According to Wikipedia, A potter's field or common grave is an American term for a place for the burial of unknown or indigent people. The expression derives from the Bible, referring to a field used for the extraction of potter's clay, which was useless for agriculture but could be used as a burial site. To me, it is sacred ground. I realize that metaphorically, sacred ground is not a place at all but a state of consciousness in which one feels wholly connected to a grander vision. There are, however, physical locals, where thoughts, feelings and emotions align in a way that allow divine paradox to enter on a visceral level. Potters’ Field in Cumberland, MD is just such a place for me.
I realize that for many who pass by this grassy field on a daily basis, it is probably just that, a grassy field. For me it is the holiest of cemeteries. My great aunt has blessed this mound with her precious relics for over 50 years. Dad brought me here often as a child. My earliest memories are of running up and down between the rows of wooden crosses with my brother, catching grasshoppers, looking for toads or searching for leaves or acorns from the surrounding woods. When I grew old enough to understand, my father began to talk more about his aunt Bert, lamenting that he hadn’t been allowed to bury her along side her parents in the Catholic cemetery because she had left “The Church”. Though I sensed his sadness, it was years before the ramifications of this one act, this single decision of a woman’s searching for her own truth became genuinely significant to me. Bertha’s essence mingles here with the other, the poor, the deranged, the disavowed. Yet the spiritual chemistry of these combined lives and deaths bring a peaceful dignity to this paupers’ burial ground.
Many people become completely broken when they discover that life is not always reasonable, that it won’t always flow sequentially, that it’s not always logical, orderly or well known. The unknown is too much for them to even consider. Yet here lies a woman who was willing to face the mystery. At some point, she made the decision to stand by her convictions without shame, knowing she’d be shunned for doing so. Bert had rejected the family faith and, in turn, her family, except for my father, rejected her. It would have been easier for everyone involved had she just gone through the motions, pretending to believe in a dogma she’d outgrown; easier on everyone but her, that is. She could have continued to bless herself from the holy water font at church. “Isn’t all water holy?” I picture her asking. She could have remained kneeling through rituals, beating her heart and reciting the prayers of her own unworthiness even though her God saw everyone’s worth and dignity.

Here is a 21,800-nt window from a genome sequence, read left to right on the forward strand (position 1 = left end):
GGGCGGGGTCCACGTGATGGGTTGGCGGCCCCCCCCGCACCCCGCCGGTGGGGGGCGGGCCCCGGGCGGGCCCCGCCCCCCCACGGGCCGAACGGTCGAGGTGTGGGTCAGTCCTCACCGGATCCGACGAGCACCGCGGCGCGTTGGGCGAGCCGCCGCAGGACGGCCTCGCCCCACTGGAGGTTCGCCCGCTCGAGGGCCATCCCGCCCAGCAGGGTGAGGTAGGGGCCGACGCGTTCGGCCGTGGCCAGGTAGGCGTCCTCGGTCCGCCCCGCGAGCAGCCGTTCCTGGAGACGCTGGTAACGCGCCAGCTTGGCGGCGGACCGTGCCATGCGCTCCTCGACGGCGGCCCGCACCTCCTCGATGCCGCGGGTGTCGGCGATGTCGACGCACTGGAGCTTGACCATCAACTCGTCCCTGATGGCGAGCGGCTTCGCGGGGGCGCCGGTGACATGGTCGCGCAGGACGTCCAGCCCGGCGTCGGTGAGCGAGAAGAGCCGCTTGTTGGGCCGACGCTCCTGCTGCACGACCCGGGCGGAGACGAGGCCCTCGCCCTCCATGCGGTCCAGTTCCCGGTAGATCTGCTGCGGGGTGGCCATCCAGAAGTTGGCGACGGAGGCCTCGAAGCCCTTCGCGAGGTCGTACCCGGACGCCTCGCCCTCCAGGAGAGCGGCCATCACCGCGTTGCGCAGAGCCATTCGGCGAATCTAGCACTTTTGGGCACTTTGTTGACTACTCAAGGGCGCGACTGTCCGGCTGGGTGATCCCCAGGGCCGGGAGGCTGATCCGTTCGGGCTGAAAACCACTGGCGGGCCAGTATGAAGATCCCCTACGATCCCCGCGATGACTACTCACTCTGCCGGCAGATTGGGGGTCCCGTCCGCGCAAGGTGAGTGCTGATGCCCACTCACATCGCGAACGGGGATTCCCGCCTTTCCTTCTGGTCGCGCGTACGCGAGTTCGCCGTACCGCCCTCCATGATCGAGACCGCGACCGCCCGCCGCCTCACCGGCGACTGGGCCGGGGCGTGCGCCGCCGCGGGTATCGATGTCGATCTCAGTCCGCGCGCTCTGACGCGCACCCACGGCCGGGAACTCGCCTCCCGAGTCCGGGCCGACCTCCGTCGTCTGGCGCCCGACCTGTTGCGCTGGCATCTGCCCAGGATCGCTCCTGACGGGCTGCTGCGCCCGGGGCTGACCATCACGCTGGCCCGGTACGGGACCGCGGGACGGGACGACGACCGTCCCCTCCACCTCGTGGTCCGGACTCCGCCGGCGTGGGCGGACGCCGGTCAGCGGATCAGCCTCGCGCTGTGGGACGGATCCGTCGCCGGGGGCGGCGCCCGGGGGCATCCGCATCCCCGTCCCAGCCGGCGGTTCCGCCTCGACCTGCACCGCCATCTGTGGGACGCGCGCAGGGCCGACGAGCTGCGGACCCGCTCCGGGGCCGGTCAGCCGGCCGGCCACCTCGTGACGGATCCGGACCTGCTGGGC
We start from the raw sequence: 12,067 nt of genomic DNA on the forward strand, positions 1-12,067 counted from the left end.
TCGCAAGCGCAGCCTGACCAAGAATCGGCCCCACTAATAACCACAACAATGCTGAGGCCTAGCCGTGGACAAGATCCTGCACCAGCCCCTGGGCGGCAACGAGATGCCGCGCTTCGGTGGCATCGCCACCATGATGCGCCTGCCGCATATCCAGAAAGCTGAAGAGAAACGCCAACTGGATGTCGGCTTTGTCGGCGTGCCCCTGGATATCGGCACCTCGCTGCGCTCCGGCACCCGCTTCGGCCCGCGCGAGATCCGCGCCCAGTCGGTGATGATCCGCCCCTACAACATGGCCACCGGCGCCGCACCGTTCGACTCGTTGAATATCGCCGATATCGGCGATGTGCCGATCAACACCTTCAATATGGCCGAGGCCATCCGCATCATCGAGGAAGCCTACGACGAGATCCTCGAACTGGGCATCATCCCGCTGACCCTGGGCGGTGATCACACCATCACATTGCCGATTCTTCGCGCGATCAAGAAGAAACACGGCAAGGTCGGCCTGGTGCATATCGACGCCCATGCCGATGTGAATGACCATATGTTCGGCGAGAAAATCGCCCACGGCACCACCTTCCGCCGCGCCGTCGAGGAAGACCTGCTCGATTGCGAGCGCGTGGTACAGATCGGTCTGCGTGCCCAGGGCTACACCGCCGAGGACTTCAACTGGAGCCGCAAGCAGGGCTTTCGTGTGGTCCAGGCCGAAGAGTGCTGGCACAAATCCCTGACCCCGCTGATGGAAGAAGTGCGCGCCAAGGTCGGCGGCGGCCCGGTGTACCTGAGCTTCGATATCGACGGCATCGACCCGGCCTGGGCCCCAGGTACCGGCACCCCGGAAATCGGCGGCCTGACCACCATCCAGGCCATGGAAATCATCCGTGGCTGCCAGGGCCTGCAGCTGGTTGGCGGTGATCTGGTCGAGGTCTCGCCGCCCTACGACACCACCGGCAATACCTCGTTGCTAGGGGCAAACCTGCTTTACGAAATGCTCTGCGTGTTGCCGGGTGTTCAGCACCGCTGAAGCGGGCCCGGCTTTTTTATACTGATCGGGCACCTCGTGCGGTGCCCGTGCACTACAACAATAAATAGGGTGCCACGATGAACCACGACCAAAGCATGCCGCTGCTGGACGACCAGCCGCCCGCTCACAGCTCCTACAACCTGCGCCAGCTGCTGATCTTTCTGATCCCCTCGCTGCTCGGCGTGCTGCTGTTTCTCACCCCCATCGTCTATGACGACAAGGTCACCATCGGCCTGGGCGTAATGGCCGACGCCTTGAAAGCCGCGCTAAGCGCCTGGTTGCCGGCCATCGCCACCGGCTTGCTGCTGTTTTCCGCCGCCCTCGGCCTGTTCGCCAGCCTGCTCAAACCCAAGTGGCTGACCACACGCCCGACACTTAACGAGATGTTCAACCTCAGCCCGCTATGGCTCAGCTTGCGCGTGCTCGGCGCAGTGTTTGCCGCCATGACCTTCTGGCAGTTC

Bert refused to betray her own heart, couldn’t live except in her own truth and now she rests here somewhere under one of these white iconic crosses surrounded by bouquets of clover. I keep returning to this patch of ground long after my own father’s death. It’s a sacred space holding so much more than these pale, anesthetic symbols of namelessness. I wish I knew which plot was hers, but souls who had no rest in life are now left to revel in anonymity.
Plywood symbols would crucify her image for all eternity, but not while I’m around. My dad passed on his reverence for this spot and I look to the woods that guard these graves with trust, wanting to dissolve amid stoic oak pillars just long enough to find some clarity in my own life.
I’ve heard it said that the truth will set you free, but it can also be a terrifying plunge into the unknown. I think of courageous women like Rosa Parks who said, “I will no longer act on the outside in a way that contradicts the truth that I hold deeply on the inside. I will no longer act as if I were less than the whole person I know myself inwardly to be.”
Somewhere along the way, my Aunt Bert, whom I only vaguely remember, had paid attention to her heart and her gut, had chosen to lived from her center, and even though the years must have scratched and clawed, she became a woman who was true to herself. I’m sure she became empowered by that choice and within the sadness of the archaic practice of “shunning” I also imagine the breath of freedom that must always accompany the undoing of one less mask.
Just like my long lost relative, I too have thought patterns that no longer serve me, yet I often continue to nurture them. Each one is an obstacle that needs to be excavated. Bert was able to release her allegiance to the thought, “This cannot be done”. May I too, have the courage to develop a relationship with the unknown.